The prevalence of childhood obesity in the United States has tripled to 17% since 1980. Recent human and animal studies have demonstrated that maternal obesity increases the risk of offspring obesity, which indicate that fetal programming plays an important role in the obesity epidemic. The ultimate goal of this project is to elucidate the underlying mechanisms through which maternal obesity alters the intrauterine metabolic environment and programs offspring obesity. Adiponectin is an adipocyte-derived hormone that sensitizes insulin and regulates energy homeostasis. Blood adiponectin levels of newborns are 4-7 folds higher than that in maternal circulation. In contrast to adults, neonatal blood adiponectin concentrations positively correlate with infant body weight. Studies have shown that adiponectin enhances adipocyte differentiation, inhibits lipolysis and increases adipose tissue mass in mice. Consistent with human studies, our preliminary mouse studies showed that maternal obesity significantly increased fetal body weight. Although there was no change in placenta mass, remarkably increased lipoprotein lipase (LPL) gene expressions were observed in placentas from obese dams. Blood adiponectin concentrations were also significantly increased in fetuses from obese dams. Importantly, adiponectin gene deletion attenuated maternal obesity-induced high birthweight and placental LPL expression. Furthermore, mouse embryonic fibroblasts (MEFs) from obese dams exhibited remarkable high efficiency in adipocyte differentiation, while protein levels of transcription factor C/EBP2 was significantly elevated. A methylation region was identified in the promoter of C/EBP2 gene. The methylation levels of C/EBP2 promoter were significantly low in MEFs from obese dams. Adiponectin treatment increased C/EBP2 gene expression while reduced its DNA methylation in MEFs. Therefore, we hypothesize that elevated fetal adiponectin mediates maternal obesity-induced high birthweight and offspring obesity by increasing placental fatty acid transport and reducing C/EBP2 gene methylation. Studies of Specific Aim 1 are designed to determine the role of fetal adiponectin in maternal obesity-induced high birthweight and adult obesity using a series of mouse models, which take the advantage of the in-transportablility of adiponectin through placenta and create a unique model with intrauterine adiponectin deficiency.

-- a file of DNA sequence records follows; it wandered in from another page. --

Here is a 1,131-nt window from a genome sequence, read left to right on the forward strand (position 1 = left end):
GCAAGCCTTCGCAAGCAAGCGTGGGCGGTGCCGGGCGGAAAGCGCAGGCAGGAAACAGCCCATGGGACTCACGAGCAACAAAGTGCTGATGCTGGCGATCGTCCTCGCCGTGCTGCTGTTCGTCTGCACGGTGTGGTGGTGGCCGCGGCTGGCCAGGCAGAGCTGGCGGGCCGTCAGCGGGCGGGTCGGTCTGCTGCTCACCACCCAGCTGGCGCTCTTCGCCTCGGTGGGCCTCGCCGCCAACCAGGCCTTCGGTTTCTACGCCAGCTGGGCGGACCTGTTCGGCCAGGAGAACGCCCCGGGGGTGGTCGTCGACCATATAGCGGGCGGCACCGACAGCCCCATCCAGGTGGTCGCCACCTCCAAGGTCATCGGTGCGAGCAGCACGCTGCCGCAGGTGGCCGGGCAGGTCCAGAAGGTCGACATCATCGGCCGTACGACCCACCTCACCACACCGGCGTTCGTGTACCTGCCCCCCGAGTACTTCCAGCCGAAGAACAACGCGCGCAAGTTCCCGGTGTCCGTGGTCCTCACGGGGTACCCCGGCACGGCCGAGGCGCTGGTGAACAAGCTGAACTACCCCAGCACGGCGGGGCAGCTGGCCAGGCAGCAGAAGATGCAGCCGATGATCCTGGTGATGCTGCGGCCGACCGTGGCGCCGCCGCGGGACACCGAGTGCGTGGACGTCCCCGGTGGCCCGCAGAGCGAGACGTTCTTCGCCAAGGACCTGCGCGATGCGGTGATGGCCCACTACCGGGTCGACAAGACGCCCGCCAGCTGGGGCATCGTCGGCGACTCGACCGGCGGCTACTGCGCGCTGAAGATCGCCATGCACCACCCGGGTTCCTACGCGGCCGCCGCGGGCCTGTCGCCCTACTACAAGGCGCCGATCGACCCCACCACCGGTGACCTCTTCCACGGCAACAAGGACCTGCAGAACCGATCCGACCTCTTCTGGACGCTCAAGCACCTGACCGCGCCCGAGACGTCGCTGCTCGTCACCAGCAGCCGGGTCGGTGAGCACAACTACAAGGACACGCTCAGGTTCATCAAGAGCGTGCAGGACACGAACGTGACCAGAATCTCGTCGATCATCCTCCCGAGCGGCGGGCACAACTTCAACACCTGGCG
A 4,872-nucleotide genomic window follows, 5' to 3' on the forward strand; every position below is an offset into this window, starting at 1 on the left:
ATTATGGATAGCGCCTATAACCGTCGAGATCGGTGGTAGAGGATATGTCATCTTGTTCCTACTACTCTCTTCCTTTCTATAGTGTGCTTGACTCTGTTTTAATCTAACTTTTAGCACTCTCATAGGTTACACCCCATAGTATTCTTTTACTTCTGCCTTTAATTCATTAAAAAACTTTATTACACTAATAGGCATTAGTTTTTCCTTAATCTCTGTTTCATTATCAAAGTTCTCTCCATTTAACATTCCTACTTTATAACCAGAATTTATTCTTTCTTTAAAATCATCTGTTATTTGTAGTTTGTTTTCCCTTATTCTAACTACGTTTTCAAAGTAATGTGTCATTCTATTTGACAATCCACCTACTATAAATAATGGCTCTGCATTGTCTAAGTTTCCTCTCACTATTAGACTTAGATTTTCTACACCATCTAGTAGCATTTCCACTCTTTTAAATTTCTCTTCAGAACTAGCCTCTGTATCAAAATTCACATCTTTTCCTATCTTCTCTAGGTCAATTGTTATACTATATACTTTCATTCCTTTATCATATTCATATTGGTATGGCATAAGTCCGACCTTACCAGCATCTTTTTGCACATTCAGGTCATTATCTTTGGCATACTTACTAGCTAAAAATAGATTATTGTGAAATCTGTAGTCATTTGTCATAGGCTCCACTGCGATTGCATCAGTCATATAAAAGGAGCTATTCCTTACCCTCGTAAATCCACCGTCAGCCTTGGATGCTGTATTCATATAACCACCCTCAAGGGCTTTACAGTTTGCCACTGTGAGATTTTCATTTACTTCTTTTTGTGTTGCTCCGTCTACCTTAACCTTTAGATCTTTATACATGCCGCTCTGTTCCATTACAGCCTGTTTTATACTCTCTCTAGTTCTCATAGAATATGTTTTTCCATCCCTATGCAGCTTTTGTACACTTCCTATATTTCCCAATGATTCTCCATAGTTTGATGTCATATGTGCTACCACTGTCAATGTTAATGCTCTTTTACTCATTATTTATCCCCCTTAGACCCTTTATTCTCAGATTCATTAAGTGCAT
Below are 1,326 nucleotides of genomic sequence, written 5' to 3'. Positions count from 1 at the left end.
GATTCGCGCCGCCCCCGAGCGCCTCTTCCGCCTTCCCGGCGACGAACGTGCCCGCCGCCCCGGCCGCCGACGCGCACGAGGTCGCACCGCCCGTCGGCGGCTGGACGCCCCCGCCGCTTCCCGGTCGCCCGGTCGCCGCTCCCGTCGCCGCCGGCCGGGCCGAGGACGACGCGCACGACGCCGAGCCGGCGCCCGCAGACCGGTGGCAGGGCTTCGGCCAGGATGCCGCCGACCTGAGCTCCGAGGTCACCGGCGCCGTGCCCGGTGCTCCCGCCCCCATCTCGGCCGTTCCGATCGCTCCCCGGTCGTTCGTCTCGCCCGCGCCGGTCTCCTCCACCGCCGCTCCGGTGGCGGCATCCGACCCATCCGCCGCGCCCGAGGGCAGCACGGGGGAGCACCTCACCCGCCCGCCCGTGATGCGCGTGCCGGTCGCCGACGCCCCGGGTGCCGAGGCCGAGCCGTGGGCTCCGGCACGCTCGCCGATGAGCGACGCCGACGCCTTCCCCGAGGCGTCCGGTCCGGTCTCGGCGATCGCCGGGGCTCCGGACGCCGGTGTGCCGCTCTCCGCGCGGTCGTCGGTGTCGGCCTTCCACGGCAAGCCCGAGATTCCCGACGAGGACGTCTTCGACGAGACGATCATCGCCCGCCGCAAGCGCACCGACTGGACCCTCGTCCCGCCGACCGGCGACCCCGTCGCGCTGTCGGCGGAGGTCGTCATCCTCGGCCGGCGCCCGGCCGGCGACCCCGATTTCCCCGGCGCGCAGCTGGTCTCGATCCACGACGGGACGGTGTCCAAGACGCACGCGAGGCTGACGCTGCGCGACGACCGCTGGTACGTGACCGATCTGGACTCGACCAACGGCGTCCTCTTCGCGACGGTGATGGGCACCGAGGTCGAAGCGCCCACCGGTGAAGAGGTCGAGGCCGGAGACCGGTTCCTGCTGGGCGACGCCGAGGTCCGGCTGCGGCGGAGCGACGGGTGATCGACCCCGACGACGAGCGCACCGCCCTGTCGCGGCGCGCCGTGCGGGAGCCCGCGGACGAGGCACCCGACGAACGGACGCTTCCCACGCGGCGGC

Specific Aim 2 will study the effects of fetal adiponectin on placental fatty acid transport. A placenta-specific LPL knockout mouse model will be employed to verify the role of placental LPL in maternal obesity-induced high birthweight and adiponectin-enhanced fetal lipid accumulation. By using high fat diet-induced obese dams and adiponectin knockout mice, Specific Aim 3 will study the effects of maternal obesity and the role of fetal adiponectin on C/EBP2 promoter methylation. Overall, this project will investigate the role of fetal adiponectin in maternal obesity-programmed offspring adiposity. These studies will reveal new pathways of fetal programming that will lead to new therapeutic approaches to stop the vicious cycle of maternal-offspring obesity.
This project will investigate the role of fetal adiponectin in maternal obesity-programmed offspring adiposity. The designed studies will reveal new pathways of fetal programming that may lead to a new therapeutic approach to stop the maternal-offspring obesity vicious cycle.
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